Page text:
But even stopping far, far short of the disordered mindset of stringent, ever-shrinking guidelines, self-punishment, and deprivation, I believe it is possible for restrictive eating to become, if not disordered, then...imbalanced.  I've actually experienced this recently, after a bout with malaria left me with a much more sensitive digestive tract.  Since everything I ate seemed to irritate my stomach, I started cutting out foods to try to root out the culprit.  After a day of a bad stomach-ache, I would spend the next day eating only "safe" foods like bread and rice.  Slowly, I found my proudly normal eating habits erode and become replaced by hunger, paranoia, and guilt.  The need to eat restrictively threw my eating habits deeply out of balance.  For someone else, the desire to eat restrictively might do the same thing.

So how do we really tell if our dietary restrictions allow us to maintain a healthy approach to eating (by which I mean mentally, not nutrition-wise)?  I think you'll know when you've found a healthy approach when you feel comfortable in your eating habits, like worn-in shoes, and not like you're always on edge.  This is something that's harder to find than it sounds, though, especially when placing more onerous restrictions on your diet.

For a good self-check, see if Ellyn Satter's definition of normal eating, which remains a good guide years after she originally wrote it, sounds consistent with your habits, or like a far-off ideal.
Normal eating is going to the table hungry and eating until you are satisfied. It is being able to choose food you like and eat it and truly get enough of it—not just stop eating because you think you should. Normal eating is being able to give some thought to your food selection so you get nutritious food, but not being so wary and restrictive that you miss out on enjoyable food. Normal eating is giving yourself permission to eat sometimes because you are happy, sad or bored, or just because it feels good. 

Normal eating is mostly three meals a day, or four or five, or it can be choosing to munch along the way. It is leaving some cookies on the plate because you know you can have some again tomorrow, or it is eating more now because they taste so wonderful. Normal eating is overeating at times, feeling stuffed and uncomfortable. And it can be undereating at times and wishing you had more. Normal eating is trusting your body to make up for your mistakes in eating. Normal eating takes up some of your time and attention, but keeps its place as only one important area of your life.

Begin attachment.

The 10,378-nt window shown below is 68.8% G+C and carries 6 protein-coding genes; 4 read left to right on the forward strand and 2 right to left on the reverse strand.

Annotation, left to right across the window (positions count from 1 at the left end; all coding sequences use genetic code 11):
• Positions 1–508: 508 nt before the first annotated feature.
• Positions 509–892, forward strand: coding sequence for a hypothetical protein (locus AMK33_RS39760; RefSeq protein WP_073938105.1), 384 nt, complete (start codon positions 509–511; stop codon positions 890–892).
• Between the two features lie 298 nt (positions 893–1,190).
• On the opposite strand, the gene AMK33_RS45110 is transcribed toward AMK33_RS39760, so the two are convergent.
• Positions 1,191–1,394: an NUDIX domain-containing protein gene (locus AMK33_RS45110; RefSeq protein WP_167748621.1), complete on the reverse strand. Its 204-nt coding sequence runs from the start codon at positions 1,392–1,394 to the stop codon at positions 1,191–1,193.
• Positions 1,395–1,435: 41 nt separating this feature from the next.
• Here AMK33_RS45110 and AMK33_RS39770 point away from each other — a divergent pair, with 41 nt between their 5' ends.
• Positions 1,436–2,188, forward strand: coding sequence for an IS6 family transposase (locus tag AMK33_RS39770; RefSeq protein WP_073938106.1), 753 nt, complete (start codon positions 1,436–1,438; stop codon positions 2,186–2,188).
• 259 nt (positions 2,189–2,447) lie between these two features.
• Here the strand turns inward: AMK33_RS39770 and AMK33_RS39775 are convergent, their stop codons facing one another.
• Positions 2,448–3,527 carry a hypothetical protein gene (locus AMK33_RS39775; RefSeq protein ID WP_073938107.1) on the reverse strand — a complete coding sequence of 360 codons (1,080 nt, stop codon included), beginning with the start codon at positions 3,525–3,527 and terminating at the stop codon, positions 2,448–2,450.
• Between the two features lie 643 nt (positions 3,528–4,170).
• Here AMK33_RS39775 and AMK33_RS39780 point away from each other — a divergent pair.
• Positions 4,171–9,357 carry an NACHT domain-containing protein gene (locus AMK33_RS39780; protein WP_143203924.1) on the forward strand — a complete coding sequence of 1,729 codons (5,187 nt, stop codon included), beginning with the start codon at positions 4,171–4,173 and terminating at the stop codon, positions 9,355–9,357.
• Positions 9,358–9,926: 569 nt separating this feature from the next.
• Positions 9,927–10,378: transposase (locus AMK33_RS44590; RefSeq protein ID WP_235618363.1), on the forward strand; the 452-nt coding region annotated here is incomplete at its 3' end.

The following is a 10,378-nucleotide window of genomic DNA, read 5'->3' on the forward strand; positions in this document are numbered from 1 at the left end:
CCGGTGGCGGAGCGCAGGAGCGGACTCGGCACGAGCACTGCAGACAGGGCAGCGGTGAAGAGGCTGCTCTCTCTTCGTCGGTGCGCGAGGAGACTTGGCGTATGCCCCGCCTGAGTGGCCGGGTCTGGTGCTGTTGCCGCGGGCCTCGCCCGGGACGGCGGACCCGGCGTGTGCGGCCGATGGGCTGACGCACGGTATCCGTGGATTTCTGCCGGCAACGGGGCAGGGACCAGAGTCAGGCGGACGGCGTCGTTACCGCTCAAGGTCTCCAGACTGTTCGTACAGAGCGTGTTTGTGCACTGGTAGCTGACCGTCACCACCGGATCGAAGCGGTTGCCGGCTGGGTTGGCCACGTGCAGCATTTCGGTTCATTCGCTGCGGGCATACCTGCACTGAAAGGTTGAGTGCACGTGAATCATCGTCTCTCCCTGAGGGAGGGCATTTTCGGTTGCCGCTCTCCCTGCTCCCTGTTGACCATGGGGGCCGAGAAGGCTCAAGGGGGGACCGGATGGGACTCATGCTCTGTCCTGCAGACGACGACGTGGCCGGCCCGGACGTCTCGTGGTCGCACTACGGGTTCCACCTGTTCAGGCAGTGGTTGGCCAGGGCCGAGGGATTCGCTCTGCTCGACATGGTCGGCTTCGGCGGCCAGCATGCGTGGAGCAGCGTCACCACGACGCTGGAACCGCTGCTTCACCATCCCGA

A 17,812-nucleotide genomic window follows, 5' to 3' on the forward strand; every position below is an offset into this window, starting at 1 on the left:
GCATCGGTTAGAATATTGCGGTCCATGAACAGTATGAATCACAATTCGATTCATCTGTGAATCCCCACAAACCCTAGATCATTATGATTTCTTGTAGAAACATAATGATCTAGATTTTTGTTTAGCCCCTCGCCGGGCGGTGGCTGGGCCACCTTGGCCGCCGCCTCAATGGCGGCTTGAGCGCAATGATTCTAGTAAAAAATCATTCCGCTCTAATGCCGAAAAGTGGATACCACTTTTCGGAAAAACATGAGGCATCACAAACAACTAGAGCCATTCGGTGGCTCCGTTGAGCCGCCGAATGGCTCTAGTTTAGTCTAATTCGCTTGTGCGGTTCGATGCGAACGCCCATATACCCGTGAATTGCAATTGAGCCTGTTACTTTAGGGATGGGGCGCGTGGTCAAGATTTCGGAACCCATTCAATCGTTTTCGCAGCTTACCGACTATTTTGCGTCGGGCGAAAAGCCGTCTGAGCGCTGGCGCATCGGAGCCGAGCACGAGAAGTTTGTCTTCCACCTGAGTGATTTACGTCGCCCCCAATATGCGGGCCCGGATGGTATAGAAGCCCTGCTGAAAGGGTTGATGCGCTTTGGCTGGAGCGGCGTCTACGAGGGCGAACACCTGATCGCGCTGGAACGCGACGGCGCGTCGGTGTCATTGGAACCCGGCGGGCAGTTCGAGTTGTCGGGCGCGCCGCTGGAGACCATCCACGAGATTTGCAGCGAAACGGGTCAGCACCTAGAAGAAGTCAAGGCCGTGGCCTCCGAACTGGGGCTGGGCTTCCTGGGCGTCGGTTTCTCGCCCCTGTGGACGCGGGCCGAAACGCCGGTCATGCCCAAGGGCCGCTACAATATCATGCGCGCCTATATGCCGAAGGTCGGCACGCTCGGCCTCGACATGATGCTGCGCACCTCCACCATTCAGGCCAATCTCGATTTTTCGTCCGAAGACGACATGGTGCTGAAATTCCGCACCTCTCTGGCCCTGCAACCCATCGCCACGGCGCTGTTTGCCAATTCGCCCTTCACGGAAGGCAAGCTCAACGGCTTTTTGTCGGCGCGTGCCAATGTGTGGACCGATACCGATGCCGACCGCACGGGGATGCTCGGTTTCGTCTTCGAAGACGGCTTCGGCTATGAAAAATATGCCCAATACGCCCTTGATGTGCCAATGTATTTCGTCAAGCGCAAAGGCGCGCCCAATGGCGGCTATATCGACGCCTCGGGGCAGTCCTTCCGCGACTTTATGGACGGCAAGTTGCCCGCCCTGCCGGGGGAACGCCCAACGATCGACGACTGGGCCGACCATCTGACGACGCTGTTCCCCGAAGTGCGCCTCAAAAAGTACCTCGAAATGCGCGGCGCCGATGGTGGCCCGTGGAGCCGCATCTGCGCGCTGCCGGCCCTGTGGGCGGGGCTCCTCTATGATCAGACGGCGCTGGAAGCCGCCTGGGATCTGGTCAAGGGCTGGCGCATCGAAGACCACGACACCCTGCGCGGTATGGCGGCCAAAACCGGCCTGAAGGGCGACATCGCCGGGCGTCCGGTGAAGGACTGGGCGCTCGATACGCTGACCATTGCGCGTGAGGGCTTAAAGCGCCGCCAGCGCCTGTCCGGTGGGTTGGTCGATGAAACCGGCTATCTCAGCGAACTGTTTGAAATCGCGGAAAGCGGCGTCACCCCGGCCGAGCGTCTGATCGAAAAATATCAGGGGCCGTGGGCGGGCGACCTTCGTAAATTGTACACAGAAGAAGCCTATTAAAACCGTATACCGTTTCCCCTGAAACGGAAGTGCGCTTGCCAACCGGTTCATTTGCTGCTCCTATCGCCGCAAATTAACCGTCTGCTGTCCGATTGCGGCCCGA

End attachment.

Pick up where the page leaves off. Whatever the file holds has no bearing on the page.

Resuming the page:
In short, normal eating is flexible. It varies in response to your hunger, your schedule, your proximity to food and your feelings.
Copyright © 2009 by Ellyn Satter. Published at www.EllynSatter.com. For more about eating competence (and for research backing up this advice), see Ellyn Satter’s Secrets of Feeding a Healthy Family: How to Eat, How to Raise Good Eaters, How to Cook, Kelcy Press, 2008. Also see www.EllynSatter.com/shopping to purchase books and to review other resources.
I think many of us may read this and think "Maybe if I was skinny, I could eat like that."  The myth that normal eating is a luxury for the slender is part of the broader, insidious fantasy of being thin.  For those of us struggling with medical issues, this might also seem like an unrealistic ideal for the time being.  But I think I'll know when I've solved my dietary issues when I can go back to eating like the above.  I recognize that this form of eating may not be feasible for everyone--individuals with diabetes, for example, may only be able to build flexibility into their diets at some times--but to me it's a healthier, more feminist base to start from than the current "eating towards a goal" paradigm that's constantly being sold to us.

1 comment:

  1. I think a great way to think about making your diet healthier is to focus on adding things instead of avoiding them. For example, I have learned that avocados have some great health benefits. I also love the way avocados taste. So, today I had avocado with my breakfast - and in the future, I'll be more likely to grab them in the store. It seems like a better attitude to have about food - supplementing instead of abstaining.